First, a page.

Polly Ngale has painted amazing glowing fields of colour for about 30 years defining her as one of the great colourists of our time.
She was born around 1940 in Utopia, Northern Territory, as an Anmatyerre tribal person. As a teenage girl, she learned the art of body painting during the traditional ceremonies in her country, Utopia.
Polly began her artistic career in 1977 with the production of batiks when she was instructed by Suzie Bryce, a craft instructor, and Yipati, a Pitjantjatjara artist from Ernabella. When Jenny Green arrived at Utopia and continued the women’s education in this new technique, Polly was an enthusiastic participant. She painted bush plum stories with an exuberant use of colour.
Often travelling with her younger sisters Kathleen and Angeline, Polly would wear her flowing silk creations, often as a head scarf. Working on the silk she gained great confidence in the use of colour, which gave her a great advantage when she had access to a wide range of rich colours when she started painting on linen on her homelands at Delmore.
Polly took part in the Summer project in 1988/89 at the S. H. Ervin Gallery in Sydney. Her silk batiks were later shown to a wider audience in 1990 when 88 works from the Holmes a Court collection toured Ireland, Scotland and Harvard University and the University of Minnesota, Minneapolis in the USA; Lake Oswego Festival of the Arts, Oregon, USA; The Forum, St Louis, Missouri USA; and the Art Gallery of New South Wales, Sydney.
Polly Ngale has painted exquisite glowing clouds of colour for about thirty years, adding layer upon layer of dots to create magnificent images. Her paintings often depict bright yellow seeds, a feast for emus, amongst the bush plums that grow in her country. Polly is inspired, as are her sisters, Kathleen and Angeline, by the conkerberry, or wild plum (anwekety or bush plum, as it is known to her). They traditionally are very much involved with every part of the life of this wonderful bush, which after summer rains produces a prolific crop of delicious purple berries that are sweet to the taste and highly nutritious, and greatly favoured by desert Aboriginal people.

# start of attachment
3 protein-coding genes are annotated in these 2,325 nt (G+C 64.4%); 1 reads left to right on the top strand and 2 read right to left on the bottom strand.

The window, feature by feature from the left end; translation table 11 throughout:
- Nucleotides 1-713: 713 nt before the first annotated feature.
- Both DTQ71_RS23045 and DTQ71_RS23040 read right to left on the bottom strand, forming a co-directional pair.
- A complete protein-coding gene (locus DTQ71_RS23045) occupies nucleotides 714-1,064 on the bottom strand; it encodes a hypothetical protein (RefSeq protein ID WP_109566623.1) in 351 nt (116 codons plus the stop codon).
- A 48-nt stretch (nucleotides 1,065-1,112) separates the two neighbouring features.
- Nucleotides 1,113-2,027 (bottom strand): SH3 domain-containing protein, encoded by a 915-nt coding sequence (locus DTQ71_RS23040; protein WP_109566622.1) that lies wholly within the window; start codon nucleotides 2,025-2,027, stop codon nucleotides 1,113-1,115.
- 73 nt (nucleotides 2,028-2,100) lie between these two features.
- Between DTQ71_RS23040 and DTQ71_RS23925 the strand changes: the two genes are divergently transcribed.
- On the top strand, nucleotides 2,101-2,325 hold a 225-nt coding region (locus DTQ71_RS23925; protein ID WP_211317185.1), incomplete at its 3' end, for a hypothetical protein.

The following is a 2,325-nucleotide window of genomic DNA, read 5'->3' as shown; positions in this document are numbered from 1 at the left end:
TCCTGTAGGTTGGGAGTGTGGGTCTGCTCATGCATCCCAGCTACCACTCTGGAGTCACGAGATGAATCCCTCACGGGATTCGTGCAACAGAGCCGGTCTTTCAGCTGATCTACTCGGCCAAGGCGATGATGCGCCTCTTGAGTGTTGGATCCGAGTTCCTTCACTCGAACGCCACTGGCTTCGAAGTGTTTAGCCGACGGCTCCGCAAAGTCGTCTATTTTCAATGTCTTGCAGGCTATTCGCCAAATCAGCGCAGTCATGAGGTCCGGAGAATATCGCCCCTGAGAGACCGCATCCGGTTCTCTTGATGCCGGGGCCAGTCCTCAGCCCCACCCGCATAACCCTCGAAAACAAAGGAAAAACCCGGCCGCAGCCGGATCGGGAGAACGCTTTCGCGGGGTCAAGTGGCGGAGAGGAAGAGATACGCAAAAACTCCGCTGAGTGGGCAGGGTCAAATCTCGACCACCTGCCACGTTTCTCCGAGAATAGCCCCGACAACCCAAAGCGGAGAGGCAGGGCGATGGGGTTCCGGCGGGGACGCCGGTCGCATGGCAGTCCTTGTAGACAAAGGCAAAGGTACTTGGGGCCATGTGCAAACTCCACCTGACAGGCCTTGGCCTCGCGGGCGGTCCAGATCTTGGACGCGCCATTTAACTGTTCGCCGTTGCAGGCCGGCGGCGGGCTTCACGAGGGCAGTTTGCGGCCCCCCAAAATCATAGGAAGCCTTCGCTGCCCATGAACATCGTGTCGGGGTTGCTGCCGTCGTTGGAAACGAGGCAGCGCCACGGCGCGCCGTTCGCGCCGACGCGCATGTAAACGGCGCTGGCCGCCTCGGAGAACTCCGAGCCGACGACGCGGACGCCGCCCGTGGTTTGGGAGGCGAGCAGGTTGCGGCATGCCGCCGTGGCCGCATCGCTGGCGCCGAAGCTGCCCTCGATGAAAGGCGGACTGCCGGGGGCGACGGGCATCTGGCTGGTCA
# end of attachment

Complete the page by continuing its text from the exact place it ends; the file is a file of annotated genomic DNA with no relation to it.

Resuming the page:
Her artwork – bush plum dreaming:
These sweet, rich dark purple berries only grow on the plant (Carissa lanceolata) for a couple of weeks throughout the year, but Polly’s people collect plenty of them and store them dry, immersing them in water again before being eaten. The plant of the conkerberry is a tangled, spiny shrub that can grow up to two metres high. This plant also bears medicinal properties. The orange inner bark from the roots can be soaked in water and the product of that process, is a solution that can be used as a type of medicinal wash. This is particularly favoured for skin and eye conditions. The thorns on the shrub also have curative properties. The green bush produces fragrant white flowers, then the tiny green berries ripen and grow, changing colour over weeks from light green to pink and browns to yellow, to shades of red and purple when they finally ripen. The fruit looks very similar to a plum and is often referred to in English by Polly as a ‘bush plum’. During the Dreamtime, winds came from all directions, carrying the anwekety seed over Polly’s ancestors’ land. The anwekety of the Dreamings then propagated, bore fruit and dropped more seeds. Many winds blew the seeds all over the Dreaming lands. Ceremonies are held in honour of anwekety in which bodies are anointed with emu oil, then ochre paint; singing and dancing follow, ensuring that the sweet wild plum fruit will continue to feed the Anmatyerre people at Utopia.